Nico is short, painfully short, and painfully aware that if Papa knows Dad is around, Papa’ll have Dad arrested for stealing his car six years ago, the silverware eight years ago, and Gram’s antique brooch whenever that happened. Still, Papa keeps cash in the freezer. It’s all there, and Papa doesn’t want to see his only son maimed or dead or worse—even if it is six years later, even if it is the same old song. Nico stuffs his life savings inside the pocket of his dad’s old motorcycle jacket and makes a beeline for the basement.

The house has a bleak silence about it when his grandparents go to sleep, save for the guttural snores that rip apart this silence. It’s like the inside of a morgue now, with long shadows on floral-patterned walls and glints of moonlight cascading onto the carpet. There were six birthdays, six Christmases, and one middle school graduation where Nico didn’t have a mom or dad there because Mom offed herself and Dad was anywhere. Six years. No hello, no sorry, no how’s life? Nico sneaks across the kitchen anyway, opens the basement door, and slides between the cracks onto the wooden staircase. Before he descends, Nico sees the red 10:24 on the microwave clock, and it’s been 2,191 days.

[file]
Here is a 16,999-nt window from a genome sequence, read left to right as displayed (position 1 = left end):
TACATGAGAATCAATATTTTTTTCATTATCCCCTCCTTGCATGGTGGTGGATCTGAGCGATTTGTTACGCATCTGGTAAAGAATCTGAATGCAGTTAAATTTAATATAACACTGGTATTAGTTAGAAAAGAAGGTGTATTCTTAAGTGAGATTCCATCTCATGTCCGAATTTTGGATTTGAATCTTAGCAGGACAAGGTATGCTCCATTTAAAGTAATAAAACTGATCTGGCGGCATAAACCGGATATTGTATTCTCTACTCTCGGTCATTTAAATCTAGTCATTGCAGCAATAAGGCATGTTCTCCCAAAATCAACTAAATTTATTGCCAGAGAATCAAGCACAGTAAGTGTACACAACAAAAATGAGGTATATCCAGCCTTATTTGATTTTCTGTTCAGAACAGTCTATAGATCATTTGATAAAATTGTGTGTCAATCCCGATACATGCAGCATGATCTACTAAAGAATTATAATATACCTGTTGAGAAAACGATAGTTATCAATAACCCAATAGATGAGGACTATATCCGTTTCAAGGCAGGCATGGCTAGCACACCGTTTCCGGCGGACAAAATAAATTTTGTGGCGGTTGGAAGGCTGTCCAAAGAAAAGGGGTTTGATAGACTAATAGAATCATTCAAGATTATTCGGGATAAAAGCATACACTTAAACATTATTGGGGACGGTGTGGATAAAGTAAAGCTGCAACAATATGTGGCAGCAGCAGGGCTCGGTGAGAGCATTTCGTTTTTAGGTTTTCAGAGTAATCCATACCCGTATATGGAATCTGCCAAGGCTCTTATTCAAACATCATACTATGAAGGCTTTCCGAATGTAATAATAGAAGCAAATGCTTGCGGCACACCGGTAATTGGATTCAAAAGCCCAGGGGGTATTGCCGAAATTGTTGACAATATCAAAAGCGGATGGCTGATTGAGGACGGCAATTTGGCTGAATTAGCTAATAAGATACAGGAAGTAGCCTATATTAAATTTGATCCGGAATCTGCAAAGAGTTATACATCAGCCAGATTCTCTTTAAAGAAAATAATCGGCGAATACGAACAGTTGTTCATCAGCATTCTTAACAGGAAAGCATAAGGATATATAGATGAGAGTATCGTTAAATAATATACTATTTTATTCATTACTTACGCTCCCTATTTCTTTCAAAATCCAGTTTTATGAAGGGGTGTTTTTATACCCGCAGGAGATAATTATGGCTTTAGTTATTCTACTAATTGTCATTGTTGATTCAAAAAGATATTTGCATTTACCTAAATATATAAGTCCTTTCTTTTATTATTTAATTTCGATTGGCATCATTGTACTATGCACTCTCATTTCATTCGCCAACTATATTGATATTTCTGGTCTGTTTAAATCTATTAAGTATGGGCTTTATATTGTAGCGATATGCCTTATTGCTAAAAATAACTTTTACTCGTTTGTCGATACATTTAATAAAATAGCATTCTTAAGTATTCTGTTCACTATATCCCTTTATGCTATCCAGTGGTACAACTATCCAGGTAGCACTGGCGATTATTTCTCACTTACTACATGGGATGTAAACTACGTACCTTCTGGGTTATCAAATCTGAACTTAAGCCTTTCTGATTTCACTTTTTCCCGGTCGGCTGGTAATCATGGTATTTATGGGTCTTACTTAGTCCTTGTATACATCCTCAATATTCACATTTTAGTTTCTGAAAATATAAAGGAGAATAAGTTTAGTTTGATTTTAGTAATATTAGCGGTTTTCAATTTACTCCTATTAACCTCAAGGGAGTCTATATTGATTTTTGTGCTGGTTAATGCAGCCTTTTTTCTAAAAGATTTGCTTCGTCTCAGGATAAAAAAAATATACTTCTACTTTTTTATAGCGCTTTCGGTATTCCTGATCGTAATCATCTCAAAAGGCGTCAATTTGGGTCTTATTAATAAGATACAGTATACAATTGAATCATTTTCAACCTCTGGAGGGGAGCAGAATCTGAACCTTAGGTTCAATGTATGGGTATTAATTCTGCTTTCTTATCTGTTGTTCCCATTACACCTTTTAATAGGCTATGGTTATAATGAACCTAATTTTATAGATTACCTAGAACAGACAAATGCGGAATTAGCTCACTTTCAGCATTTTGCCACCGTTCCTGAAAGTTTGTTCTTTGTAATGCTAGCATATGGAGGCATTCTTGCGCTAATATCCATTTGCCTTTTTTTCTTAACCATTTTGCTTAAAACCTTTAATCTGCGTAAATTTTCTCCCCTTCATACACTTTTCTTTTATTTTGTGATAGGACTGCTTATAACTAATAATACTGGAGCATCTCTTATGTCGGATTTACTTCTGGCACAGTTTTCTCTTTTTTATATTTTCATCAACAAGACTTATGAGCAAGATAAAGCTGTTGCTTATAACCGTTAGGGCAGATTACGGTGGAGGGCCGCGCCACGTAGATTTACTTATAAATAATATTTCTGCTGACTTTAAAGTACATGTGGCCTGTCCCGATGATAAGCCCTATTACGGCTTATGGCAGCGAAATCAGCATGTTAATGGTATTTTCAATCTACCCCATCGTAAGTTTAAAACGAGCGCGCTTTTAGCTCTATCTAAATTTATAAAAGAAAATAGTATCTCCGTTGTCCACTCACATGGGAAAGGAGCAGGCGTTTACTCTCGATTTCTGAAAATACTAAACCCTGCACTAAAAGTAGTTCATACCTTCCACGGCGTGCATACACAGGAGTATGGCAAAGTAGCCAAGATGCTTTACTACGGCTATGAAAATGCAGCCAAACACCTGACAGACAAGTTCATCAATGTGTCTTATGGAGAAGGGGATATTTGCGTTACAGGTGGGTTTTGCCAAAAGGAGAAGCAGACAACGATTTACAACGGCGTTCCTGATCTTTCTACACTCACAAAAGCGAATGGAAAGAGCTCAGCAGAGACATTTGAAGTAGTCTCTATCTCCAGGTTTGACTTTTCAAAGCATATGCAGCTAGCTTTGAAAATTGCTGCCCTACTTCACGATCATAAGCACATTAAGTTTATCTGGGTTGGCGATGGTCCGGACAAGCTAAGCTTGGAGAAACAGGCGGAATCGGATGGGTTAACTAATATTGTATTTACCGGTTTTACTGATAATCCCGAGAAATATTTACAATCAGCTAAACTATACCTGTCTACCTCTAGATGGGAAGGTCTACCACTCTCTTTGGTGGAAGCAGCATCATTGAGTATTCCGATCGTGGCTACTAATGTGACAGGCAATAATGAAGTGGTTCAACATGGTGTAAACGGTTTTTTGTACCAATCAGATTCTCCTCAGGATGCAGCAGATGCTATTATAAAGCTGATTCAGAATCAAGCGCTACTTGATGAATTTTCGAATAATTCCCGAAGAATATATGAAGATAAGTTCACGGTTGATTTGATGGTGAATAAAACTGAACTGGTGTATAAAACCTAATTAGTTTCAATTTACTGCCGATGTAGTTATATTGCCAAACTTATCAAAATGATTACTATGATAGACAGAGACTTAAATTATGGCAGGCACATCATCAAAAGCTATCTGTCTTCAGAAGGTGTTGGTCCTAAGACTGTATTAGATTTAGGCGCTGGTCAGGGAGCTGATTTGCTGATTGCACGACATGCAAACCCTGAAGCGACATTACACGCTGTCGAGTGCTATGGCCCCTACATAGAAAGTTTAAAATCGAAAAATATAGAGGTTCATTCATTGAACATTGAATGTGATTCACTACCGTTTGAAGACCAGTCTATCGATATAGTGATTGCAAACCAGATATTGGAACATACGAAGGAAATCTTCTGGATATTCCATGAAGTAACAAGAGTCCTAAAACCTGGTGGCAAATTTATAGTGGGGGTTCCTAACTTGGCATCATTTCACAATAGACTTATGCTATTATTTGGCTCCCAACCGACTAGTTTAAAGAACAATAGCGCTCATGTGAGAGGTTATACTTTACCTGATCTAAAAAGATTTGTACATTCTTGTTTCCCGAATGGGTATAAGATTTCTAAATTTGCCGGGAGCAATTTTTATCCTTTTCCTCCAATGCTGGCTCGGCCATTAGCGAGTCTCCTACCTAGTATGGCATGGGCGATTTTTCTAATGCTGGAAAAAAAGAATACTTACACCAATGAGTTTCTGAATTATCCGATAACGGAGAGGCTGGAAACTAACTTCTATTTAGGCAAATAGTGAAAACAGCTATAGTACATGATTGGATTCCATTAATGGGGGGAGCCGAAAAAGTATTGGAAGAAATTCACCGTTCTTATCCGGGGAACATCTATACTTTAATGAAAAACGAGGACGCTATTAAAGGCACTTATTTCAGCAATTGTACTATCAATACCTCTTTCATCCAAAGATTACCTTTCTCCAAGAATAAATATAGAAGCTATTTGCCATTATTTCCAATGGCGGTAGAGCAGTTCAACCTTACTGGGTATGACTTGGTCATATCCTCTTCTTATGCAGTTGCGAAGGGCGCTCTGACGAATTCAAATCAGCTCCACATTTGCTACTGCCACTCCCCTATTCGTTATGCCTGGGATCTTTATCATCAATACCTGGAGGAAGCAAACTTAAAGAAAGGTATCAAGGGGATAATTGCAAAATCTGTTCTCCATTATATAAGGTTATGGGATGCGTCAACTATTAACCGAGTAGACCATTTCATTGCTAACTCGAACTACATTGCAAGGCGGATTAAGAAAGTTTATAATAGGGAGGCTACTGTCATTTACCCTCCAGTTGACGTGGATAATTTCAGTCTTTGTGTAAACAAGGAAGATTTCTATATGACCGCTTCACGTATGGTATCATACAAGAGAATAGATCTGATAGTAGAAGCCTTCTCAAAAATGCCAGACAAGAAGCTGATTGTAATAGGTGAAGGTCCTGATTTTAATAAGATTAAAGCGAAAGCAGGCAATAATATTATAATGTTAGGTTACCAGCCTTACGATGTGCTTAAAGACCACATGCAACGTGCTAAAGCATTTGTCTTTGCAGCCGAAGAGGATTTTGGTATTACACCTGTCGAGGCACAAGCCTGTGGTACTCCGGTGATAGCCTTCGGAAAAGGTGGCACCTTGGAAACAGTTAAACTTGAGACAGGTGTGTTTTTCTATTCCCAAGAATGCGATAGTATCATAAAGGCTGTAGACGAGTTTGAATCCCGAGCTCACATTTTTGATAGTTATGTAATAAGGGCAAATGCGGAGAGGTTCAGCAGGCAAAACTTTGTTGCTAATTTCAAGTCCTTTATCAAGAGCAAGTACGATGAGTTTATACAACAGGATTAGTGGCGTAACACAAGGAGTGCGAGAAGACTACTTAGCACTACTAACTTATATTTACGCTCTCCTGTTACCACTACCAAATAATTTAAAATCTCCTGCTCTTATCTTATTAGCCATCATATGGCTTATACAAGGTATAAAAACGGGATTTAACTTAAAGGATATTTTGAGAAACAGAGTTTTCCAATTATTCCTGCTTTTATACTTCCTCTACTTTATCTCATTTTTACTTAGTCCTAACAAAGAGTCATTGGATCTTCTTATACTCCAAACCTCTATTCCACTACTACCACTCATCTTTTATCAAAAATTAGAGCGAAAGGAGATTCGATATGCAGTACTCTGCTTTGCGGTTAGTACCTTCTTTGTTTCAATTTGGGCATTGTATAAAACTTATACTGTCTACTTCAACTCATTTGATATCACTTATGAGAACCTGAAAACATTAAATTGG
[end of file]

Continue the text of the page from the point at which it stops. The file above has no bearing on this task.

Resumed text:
He doesn’t turn on the electric light. From next door, Mr. Hagan might see it and call Papa like he used to when Mom would bring Nico to Papa’s house looking for Dad. He was never there, so they’d sit outside like refugees, and Hagan always had to call Papa at work to tell him those people were sitting on his porch. Now, Hagan’d say something to Papa like, “What are ya doin’ in the basement at 10:24 at night?” And then Papa would say something like, “What are ya nuts? I wasn’t in the goddamn basement!” And then he’d figure out Nico must’ve been in the basement. So, he’d barge into the room with superhero posters and see someone missing, then fly to the basement and find Nico with pockets of his frozen money.